* We support any tax shifts from the commercial to residential class to address the unfairness of the current fixed tax distribution model but will continue to advocate for a permanent and sustainable tax distribution policy based on the proportional consumption of municipal services.
What's Ahead – Voice Your Opinion
The city will be holding three public consultations during October to December 2007. It’s important that business owners are heard and seen during this process.
Come out to voice your opinions and encourage other business colleagues to attend. We will keep you informed of the dates and locations.
Council will make a decision on the commission's recommendations by January 31, 2007.
In April 2007, council will make a decision about the 2008 tax distribution and set the final 2008 tax rates.
Taking Care of Business Fundraiser 2007
The Fair Tax Coalition has saved you, the business community, $.08/sq ft in 2006 and $.24 cents a square foot in 2007 in property taxes. So let’s celebrate!
Join your fellow businesses & Coalition members at the “Taking Care of Business”
fundraiser on Wednesday, September 12th at the Art Works gallery. Entry is $100 per person. There will be food, wine, live entertainment and a number of excellent auction items for you to bid on!
Come participate in the most enjoyable investment you can make in the future of YOUR business!
Fair Tax Coalition successful in shifting tax burden - Summer 2006 Update
Thanks to the support and backing of all 17 Vancouver BIAs and their 43,000 members, the Vancouver Fair Tax Coalition has achieved an important victory at the City’s budget meeting in April.
City Council voted to lower the tax burden on business by one per cent in 2006 – more than what’s been done in the last five years. This means the business sector will save $4.7 million in property taxes this year.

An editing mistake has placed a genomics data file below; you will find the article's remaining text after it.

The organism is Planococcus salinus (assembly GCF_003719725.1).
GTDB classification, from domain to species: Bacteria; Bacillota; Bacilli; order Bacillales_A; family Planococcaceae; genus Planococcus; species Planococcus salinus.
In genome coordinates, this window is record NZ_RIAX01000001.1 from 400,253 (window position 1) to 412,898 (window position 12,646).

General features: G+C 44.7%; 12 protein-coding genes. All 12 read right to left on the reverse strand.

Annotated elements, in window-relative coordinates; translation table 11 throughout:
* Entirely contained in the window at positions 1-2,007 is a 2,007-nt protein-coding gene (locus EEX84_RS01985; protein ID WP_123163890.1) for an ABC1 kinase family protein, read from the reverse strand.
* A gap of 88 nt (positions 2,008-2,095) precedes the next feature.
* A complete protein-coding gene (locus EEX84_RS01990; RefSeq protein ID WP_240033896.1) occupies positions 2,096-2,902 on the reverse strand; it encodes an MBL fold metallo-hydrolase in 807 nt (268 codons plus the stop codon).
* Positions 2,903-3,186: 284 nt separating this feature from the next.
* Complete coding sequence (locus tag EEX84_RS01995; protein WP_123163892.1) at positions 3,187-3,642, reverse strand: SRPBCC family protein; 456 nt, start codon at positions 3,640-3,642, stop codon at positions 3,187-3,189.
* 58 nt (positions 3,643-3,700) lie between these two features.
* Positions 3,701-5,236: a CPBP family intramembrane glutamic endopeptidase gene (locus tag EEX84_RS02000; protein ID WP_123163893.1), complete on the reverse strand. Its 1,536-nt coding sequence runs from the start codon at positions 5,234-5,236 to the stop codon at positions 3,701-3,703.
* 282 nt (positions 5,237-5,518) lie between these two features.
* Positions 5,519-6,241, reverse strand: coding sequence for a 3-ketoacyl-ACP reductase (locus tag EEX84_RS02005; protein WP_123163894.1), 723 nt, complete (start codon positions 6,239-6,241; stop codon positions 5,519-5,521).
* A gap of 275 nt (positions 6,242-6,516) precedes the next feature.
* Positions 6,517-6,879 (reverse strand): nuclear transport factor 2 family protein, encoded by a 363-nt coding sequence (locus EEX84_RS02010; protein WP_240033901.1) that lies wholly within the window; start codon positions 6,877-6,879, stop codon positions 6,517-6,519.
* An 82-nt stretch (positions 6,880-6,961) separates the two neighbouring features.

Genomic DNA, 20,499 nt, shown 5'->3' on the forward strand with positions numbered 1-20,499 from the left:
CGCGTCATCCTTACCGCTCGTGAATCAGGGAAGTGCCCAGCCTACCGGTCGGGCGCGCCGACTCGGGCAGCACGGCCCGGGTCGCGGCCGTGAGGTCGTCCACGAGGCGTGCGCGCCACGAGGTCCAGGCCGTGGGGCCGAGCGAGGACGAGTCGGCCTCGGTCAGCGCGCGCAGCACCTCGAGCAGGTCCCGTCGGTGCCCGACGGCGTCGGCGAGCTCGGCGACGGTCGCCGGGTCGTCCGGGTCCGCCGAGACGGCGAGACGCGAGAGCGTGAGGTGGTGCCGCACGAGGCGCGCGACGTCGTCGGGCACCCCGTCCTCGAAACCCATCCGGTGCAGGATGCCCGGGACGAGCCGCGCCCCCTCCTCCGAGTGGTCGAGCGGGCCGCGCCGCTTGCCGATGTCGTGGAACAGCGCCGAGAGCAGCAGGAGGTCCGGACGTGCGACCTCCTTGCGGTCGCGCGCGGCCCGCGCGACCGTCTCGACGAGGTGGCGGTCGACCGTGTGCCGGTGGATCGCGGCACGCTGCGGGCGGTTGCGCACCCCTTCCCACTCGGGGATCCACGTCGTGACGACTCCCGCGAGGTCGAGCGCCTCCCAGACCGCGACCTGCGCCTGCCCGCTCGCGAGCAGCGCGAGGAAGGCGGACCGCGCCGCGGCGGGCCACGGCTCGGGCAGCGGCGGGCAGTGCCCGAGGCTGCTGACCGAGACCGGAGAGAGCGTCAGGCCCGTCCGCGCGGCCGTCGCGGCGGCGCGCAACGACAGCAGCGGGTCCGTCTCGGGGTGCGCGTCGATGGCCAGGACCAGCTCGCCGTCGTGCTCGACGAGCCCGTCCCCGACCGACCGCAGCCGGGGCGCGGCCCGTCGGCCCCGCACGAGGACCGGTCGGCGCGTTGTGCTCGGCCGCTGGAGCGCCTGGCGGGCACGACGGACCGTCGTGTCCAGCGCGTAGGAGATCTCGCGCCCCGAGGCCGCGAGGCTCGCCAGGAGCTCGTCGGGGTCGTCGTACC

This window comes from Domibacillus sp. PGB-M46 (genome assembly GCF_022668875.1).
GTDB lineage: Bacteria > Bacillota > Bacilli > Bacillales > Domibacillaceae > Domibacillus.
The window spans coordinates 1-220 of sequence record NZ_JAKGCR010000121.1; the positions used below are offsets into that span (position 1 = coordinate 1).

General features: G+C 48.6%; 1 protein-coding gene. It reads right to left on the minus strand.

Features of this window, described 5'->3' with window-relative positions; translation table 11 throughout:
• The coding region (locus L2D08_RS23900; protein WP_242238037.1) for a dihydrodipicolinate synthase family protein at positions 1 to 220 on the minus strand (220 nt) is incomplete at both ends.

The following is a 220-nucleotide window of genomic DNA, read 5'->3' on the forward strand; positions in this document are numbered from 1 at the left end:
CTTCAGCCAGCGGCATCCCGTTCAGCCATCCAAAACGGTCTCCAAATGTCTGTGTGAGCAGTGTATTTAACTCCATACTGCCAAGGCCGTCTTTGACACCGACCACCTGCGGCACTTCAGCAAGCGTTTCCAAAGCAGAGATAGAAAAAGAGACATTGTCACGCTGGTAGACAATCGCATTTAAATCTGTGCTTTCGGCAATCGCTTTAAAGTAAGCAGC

For the first time, Council also voted to develop a long-term policy to achieve a “fair tax” for commercial taxpayers. The coalition will play an integral part in this process.
Although the Coalition had argued for more, council’s tax shift and commitment to achieve a “fair tax” in the long-term is a win. We believe that if we did not have a presence, we would not have received any shift at all.
In addition, city staff will now be required to incorporate economic impact statements in all major reports to council.
Most importantly, the coalition’s campaign has brought the property tax issue to the forefront both in the media and at city hall. Vancouver city council knows that this is a problem and that economic sustainability is vital for the future of our city. To that end, a meeting between City staff, politicians and coalition representatives will take place at the end of June to further the dialogue on this issue.
This was a successful first round. The Coalition remains committed to continuing our battle for fair taxes, and have already begun planning our next campaign.
As members of the coalition, the Marpole BIA sincerely thanks coalition organizers for their hard work, and our members for all your support. We worked together to raise awareness of the issue, get our messages out, and engage businesses and residents across the city.